Sunday, August 17, 2008

Yesterday's post about my dad puttin' up his one-two dukes reminded me of other faux feistiness from my father.

Back in elementary school, I was briefly friends with a couple of schmoes Matt and Paul who at the time I thought were cool, so me proving my coolness quotient meant avoiding the parents if possible, even when the guys came over my house. Unfortunately, we had to go through the kitchen to get outside, and my dad was there, reading Newsday or The Times or The Daily Racing Form. Being a polite kid, I reluctantly introduced my friends. "Dad, this is Matt and Paul."

My father said, "Nice to meet you, Matt and Paul." Only he said it in a fake voice -- a deep gruff loud one, like he was growling it at us.

I was completely mortified. "Dad, why are you talking like that?"

"What?!" he said, still in his bass-grumble. "Matt and Paul look like tough guys. I want them to think your father's tough."

I shook my head, still completely embarrassed, and turned to them, clarifying: "He really doesn't talk like that."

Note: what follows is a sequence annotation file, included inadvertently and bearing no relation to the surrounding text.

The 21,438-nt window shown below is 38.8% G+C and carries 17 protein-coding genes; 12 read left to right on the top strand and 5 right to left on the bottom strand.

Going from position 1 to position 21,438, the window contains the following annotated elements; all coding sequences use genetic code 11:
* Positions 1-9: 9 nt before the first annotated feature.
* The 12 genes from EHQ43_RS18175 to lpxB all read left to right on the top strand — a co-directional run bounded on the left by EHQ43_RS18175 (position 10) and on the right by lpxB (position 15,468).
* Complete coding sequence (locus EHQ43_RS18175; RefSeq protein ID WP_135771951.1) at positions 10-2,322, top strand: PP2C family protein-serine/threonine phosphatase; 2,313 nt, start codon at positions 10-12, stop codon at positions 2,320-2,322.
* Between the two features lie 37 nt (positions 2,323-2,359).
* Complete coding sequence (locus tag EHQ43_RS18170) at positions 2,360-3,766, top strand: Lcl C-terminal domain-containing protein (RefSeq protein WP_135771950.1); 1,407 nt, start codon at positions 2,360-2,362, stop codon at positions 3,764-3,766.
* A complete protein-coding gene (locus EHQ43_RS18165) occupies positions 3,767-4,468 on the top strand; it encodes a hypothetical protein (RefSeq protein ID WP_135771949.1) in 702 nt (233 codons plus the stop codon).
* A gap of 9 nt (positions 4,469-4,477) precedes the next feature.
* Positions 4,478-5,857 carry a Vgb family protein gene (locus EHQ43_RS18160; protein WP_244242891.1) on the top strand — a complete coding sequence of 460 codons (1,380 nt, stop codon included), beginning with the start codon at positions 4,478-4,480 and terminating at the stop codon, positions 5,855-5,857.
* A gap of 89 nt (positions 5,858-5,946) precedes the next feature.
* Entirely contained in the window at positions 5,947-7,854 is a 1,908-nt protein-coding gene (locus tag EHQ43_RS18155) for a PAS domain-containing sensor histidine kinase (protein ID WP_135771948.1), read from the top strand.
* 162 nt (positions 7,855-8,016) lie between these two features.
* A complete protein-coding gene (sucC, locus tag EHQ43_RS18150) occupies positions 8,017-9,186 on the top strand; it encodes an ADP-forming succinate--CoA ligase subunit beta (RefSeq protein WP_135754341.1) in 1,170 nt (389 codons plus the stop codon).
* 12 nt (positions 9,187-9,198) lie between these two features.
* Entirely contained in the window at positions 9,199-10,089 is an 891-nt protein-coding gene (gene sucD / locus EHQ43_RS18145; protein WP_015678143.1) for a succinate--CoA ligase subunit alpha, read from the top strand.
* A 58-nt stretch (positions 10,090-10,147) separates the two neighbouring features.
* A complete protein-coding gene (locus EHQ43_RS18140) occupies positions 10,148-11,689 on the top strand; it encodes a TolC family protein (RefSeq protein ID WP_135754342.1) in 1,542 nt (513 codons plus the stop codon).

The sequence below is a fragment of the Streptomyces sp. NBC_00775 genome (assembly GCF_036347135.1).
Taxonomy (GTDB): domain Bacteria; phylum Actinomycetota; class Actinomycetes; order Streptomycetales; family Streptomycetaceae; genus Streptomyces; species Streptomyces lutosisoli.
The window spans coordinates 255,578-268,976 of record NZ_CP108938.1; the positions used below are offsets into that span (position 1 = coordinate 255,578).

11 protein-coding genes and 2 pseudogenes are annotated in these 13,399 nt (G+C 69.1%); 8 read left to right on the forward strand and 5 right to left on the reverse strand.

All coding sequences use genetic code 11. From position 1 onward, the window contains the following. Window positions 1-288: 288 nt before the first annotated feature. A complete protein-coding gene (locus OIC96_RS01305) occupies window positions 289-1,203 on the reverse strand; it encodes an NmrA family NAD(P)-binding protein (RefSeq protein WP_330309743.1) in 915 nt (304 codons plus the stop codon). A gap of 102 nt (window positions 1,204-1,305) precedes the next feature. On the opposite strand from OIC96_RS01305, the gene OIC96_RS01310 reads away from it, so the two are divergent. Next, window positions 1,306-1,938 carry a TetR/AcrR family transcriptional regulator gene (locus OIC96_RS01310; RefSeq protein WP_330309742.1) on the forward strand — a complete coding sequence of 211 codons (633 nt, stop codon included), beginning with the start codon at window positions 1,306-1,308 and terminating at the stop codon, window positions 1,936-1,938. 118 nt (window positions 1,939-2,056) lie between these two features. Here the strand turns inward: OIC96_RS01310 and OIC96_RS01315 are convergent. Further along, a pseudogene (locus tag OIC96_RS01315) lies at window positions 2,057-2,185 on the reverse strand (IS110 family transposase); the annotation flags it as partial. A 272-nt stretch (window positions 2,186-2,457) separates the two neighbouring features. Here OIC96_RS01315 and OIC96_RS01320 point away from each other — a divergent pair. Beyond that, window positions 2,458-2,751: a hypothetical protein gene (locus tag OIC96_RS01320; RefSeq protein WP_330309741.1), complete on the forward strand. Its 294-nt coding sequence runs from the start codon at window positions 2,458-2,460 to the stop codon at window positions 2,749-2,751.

Over time, I learned that this was Dad's standard operating procedure. If I ever had a peer to impress, Dad deftly destroyed my desire for dignity. I got off easy with Matt and Paul. He'd tell prospective girlfriends details about my toddler toilet training days, not to mention refuse to stop skinny-dipping at our pool. ("Don't wanna see?" he'd say. "Avert your eyes.") If we were in a public place and there was music playing he'd do his goofy knee-bending dance ("What?! This is good song? I feel like boogying!") despite me begging him to stop or my refusals to acknowledge any family connections.

Disgraceful. Humiliating. Cringe-inducing.

And hysterical.

If I have kids, I plan to do the exact same thing. I'm already working on my white-man's overbite.


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